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A lot or a little?
The parents' guide to what's in this TV show.
What parents need to know
Parents need to know that Scream is based on the 1990s horror movie series of the same name. It has a similarly dark tone and subject matter: A murderer stalks and kills high school students. Extreme graphic violence includes very gory deaths: stabbings, a throat slashing, and a decapitation. Often, the targets of this violence are young, attractive women in revealing costumes; menace is amped up with music and camera angles. Sexual content and references include same- and opposite-sex kissing, dating, flirting, and references to "getting laid." A high school student and a teacher have an affair. High school students have a party when a parent is out of town and drink liquor and beer.
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What's the story?
In MTV's TV version of the movie series of the same name, SCREAM, two decades after a series of murders rocked small-town Lakewood, a viral video starring local high school student Audrey Jenson (Bex Taylor-Klaus) seems to be the catalyst for a new spate of violence. Queen bee Nina (Bella Thorne) is murdered at her own home; as her classmates ruminate on the mystery, they carry on their high school dramas: Party girl Brooke (Carlson Young) is carrying on an affair with a teacher and other girls' boyfriends; Will (Connor Weil) is the doting boyfriend to studious Emma (Willa Fitzgerald); and Noah (John Karna) is the goofy nerd with the slasher-movie obsession. All these characters have secrets, and it's anyone's guess who's next on the chopping block.
Is it any good?
With graphic violence and the "pick 'em off one by one" plot device borrowed from the original Scream, let's just say most parents would probably prefer their grade schoolers and tweens to skip this one. That's not to say it's terrible -- actually, Scream-the-show is pretty scary and does a decent job of giving its characters some meat, essential to any horror drama. If you don't care about the characters, it's not scary, and Scream takes its time getting to know its cast. That said, many of them are tropes: the bad girl, the good girl, the jock, the nerd. We've seen these characters before, and given that the setup isn't exactly fresh, the whole enterprise may be doomed. It's particularly galling that most of the violence centers on young girls, with a male villain stalking them.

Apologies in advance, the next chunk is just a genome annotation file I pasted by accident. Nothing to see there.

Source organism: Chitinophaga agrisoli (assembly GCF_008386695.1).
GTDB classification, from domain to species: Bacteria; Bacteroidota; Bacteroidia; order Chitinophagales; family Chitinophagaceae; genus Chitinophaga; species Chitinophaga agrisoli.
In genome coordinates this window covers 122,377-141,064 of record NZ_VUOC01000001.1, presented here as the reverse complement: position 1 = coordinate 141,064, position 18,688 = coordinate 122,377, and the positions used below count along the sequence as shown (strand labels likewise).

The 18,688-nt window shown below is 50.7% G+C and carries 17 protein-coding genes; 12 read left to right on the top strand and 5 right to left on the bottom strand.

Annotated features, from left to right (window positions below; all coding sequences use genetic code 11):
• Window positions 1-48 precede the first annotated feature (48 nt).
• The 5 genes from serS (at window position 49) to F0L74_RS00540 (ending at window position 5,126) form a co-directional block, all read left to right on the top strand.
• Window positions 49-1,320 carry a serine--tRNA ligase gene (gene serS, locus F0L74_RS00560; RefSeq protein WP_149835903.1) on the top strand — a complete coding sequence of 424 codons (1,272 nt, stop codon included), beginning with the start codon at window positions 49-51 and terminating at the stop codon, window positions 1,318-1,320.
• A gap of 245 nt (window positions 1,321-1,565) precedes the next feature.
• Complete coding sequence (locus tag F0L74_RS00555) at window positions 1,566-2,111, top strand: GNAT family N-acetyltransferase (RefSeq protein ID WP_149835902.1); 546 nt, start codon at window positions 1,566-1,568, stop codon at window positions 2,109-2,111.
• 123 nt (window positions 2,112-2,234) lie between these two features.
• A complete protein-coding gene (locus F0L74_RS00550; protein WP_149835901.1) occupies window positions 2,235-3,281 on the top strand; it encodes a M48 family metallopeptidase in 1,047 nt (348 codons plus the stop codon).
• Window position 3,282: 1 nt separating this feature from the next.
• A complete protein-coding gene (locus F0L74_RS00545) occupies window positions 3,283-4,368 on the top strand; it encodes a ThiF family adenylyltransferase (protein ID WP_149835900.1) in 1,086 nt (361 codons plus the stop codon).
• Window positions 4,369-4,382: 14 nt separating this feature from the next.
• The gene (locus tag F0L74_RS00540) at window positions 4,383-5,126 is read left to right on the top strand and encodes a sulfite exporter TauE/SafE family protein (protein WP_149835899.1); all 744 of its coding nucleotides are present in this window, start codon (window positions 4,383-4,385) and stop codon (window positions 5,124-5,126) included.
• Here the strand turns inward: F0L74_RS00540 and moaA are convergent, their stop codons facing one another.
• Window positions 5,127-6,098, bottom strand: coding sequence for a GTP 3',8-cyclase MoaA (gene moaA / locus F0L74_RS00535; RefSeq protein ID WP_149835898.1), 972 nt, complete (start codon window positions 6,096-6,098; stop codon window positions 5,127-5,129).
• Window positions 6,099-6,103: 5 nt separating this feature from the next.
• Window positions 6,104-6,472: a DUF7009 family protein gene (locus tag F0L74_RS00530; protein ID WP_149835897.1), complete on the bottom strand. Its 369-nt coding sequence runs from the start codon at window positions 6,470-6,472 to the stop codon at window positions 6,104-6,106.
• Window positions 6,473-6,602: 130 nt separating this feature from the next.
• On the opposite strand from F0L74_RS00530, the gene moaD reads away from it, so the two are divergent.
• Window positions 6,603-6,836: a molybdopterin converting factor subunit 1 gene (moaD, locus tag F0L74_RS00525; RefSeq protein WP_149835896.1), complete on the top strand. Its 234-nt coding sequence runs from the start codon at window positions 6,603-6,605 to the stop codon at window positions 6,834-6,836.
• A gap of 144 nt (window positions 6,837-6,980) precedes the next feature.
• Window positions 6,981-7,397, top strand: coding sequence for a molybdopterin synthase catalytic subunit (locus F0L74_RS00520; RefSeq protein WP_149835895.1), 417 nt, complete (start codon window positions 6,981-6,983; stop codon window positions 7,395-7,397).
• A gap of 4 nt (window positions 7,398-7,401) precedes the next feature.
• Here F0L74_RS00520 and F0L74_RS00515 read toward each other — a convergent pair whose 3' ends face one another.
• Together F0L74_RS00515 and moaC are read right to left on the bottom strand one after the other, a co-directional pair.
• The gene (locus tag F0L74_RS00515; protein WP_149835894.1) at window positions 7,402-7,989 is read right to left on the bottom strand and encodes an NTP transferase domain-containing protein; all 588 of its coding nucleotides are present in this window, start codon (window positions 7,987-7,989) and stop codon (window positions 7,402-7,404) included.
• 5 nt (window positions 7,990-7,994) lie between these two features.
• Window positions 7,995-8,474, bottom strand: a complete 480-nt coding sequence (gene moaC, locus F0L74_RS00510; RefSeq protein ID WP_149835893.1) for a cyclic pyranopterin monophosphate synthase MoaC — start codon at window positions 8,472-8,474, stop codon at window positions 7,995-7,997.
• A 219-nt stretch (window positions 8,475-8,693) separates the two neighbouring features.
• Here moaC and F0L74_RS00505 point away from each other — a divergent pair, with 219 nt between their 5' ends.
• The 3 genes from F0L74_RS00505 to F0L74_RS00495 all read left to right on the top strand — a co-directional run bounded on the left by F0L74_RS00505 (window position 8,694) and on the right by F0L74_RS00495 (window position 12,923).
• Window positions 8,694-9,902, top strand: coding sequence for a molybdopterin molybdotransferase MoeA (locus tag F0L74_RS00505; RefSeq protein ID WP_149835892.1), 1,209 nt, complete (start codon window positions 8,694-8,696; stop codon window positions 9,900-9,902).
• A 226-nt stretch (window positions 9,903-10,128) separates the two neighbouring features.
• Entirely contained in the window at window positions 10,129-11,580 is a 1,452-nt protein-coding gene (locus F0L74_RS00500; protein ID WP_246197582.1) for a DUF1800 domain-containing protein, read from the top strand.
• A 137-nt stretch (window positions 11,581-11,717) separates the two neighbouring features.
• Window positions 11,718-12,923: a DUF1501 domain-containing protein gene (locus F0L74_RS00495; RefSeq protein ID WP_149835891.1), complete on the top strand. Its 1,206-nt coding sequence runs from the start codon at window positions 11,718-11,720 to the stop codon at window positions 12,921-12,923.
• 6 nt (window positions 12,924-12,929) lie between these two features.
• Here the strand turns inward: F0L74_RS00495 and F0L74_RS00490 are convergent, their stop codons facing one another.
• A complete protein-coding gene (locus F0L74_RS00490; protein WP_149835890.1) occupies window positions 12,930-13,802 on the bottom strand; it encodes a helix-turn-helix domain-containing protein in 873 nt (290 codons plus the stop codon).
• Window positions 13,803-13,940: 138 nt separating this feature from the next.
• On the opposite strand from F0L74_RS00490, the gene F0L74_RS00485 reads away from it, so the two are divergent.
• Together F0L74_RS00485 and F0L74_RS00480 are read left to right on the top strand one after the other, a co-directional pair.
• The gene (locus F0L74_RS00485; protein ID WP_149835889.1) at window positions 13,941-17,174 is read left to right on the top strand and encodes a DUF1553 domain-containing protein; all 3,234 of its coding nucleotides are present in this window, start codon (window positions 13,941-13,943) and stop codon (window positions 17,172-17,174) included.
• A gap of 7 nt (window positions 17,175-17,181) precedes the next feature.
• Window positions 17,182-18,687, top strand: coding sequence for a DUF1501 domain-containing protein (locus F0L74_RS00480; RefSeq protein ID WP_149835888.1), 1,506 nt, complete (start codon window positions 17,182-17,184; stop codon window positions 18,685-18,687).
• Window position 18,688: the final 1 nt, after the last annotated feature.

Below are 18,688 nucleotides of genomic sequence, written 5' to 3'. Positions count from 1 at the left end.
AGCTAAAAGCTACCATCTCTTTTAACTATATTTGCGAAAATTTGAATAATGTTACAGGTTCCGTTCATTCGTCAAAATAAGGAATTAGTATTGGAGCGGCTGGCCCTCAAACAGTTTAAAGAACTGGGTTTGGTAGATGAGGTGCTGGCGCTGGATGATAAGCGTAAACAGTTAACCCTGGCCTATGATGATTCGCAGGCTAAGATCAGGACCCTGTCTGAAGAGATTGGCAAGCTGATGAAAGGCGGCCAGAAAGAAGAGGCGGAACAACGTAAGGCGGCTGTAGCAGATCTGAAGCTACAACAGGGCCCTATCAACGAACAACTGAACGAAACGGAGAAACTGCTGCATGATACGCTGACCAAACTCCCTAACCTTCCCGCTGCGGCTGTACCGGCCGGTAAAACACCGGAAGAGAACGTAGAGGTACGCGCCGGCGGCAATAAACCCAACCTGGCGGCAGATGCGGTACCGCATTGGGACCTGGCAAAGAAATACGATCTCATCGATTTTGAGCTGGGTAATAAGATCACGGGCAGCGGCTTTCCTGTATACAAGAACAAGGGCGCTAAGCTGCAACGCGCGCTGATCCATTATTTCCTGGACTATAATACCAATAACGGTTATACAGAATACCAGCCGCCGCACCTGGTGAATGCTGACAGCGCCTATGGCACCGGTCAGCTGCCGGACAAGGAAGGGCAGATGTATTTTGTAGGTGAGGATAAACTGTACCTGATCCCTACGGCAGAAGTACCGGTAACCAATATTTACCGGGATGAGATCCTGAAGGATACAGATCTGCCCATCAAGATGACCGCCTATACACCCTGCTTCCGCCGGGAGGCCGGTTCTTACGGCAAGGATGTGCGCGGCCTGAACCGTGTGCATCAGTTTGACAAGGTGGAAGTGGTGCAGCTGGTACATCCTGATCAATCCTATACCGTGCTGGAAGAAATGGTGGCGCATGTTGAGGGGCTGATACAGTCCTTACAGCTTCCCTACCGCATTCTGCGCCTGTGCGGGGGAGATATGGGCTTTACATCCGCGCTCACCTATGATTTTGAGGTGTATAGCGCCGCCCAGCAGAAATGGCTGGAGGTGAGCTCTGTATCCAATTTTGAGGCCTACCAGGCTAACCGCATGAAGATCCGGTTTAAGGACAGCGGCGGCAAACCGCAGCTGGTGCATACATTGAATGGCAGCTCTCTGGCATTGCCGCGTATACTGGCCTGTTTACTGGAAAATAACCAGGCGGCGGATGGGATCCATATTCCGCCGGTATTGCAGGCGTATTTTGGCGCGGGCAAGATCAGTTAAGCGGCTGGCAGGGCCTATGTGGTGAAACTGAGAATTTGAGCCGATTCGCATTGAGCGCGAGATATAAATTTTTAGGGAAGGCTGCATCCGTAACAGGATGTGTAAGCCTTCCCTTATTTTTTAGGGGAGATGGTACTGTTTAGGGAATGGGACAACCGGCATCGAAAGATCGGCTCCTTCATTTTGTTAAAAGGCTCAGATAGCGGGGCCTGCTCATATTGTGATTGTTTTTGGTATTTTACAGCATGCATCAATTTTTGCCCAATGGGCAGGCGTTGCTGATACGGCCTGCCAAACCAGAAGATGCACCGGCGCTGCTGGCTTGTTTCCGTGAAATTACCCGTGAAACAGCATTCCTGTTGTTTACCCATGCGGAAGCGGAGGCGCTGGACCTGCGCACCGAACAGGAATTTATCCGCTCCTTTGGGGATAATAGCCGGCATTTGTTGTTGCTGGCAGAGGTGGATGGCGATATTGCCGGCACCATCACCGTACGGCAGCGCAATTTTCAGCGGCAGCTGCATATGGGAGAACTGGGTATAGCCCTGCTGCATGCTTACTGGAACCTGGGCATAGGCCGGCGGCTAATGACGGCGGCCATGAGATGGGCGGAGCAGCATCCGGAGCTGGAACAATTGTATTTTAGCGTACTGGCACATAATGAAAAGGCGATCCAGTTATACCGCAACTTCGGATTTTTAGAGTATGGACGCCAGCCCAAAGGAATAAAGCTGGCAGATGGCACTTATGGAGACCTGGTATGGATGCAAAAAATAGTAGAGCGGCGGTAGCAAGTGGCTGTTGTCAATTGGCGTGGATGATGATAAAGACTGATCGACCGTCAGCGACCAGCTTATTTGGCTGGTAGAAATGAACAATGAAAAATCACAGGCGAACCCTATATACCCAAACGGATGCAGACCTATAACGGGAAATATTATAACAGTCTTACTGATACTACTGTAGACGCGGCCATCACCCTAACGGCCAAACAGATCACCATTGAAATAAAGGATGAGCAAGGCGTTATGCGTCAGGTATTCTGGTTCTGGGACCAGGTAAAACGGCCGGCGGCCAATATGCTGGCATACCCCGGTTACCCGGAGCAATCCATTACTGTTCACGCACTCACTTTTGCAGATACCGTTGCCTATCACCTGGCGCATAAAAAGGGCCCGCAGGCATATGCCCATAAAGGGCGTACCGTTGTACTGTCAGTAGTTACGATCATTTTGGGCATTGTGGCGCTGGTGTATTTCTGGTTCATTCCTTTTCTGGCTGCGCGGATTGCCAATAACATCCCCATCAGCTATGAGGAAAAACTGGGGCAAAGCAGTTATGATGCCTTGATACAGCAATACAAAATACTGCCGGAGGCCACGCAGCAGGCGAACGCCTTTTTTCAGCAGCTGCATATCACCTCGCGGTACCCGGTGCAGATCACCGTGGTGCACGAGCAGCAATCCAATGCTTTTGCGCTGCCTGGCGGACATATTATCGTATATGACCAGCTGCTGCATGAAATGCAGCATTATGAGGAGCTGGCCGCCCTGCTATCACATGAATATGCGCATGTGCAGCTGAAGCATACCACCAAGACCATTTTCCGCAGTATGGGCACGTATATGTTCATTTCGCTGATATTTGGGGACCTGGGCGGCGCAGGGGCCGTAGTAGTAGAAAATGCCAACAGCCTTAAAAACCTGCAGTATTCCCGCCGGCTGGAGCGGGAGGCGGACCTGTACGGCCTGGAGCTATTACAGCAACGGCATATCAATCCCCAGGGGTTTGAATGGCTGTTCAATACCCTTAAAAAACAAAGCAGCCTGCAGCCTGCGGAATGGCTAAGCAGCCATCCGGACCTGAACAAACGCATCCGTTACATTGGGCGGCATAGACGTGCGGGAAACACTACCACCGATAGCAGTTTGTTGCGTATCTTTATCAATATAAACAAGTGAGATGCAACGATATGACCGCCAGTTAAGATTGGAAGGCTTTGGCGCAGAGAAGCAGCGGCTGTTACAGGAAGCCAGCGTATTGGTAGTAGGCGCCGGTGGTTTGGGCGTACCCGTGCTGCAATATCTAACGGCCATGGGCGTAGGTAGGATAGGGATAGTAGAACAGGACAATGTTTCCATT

However, there's a bit of smart writing here. The advent of cell phones really messed up a lot of horror plots; now that it's tough to realistically strand your characters somewhere with no help, it's a lot harder to scare the audience. So Scream gets points for integrating smartphones and social media into its plot. Horror-movie fans may want to give this one a look, but parents will definitely want to watch first to make sure sensitive teens won't get too freaked out.
Talk to your kids about ...
Why do most horror movies feature men killing women? What does that say about what the audience wants to see or what moviemakers want to show us? Can you think of a horror movie or show that has a different setup?
Do the actors playing teens in Scream look like 15-, 16-, and 17-year-olds to you? Would it surprise you to know most of the actors are in their twenties? Why do high school movies so rarely use high school-age actors?
Parties in big houses are a staple of teen dramas. Have you ever been to a party like this? Do they exist in real life?